Motorola Essay

310 WordsApr 7, 20152 Pages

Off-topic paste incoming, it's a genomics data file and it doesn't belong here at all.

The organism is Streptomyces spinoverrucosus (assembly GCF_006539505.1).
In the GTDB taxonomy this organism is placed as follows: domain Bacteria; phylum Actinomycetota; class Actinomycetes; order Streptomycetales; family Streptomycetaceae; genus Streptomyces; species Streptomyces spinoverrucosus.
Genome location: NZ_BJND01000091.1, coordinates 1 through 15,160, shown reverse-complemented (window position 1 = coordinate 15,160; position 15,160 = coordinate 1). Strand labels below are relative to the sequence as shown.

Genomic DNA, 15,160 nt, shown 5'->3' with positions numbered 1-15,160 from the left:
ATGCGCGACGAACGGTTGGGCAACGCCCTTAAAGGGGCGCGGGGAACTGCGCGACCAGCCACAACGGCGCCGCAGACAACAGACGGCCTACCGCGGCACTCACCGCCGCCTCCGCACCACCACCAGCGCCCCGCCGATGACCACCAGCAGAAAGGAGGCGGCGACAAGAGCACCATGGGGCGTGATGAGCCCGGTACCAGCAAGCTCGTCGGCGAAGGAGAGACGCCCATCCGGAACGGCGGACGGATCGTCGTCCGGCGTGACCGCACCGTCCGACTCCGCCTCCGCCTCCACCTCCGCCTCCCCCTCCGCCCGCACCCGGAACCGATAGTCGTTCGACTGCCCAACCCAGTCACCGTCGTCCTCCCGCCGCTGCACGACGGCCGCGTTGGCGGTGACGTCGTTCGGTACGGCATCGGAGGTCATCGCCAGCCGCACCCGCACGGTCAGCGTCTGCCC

Vincent Licari Professor McKeon MG 321 Decision Making 2/16/15 Motorola’s Bad Decision Making Motorola first found success with car radios, evolving into the production of two-way radios, in turn transitioned their business model to building the world’s first mobile phone. Motorola became a dominant force, and overpowered the market in 2003. Jaw-dropped the competition by launching the ever so slender Razr, the biggest selling phone of all time. (Not Smart) While other companies continued progressing their cell phones technology to adapt to incorporating e-mail, Motorola listened to their customers whom were satisfied with their sleek Razr. This all was taking place while other companies such as inMotion, Apple, LG, and Samsung began experimenting with advanced technology. This technology called “smartphones” left the Razr in the past. Motorola lost their appetite for success. They became too comfortable and satisfied with the success that they encountered in the market. Motorola soon became a money loser in the market and eventually sold off the remaining assets of the company to Google. Google primarily bought the company for its “Vault” of patents, and really nothing to do with its cell phone technology. This relates to the decision-making theory in the third sector, which is choice. Motorola had the Intelligence to create the first mobile cell phone. They designed the sleek and sexy Razr that was extremely popular with the market. But, they failed to capitalize on their decision-making. They lost opportunity when they stopped investing their money into innovation, and new technology companies. They basically cashed out too early, when they could have been a giant corporate brand for decades to come. Instead of investing to grow their company, they just sat on their assets and stuffed cash into their pockets. Article Link

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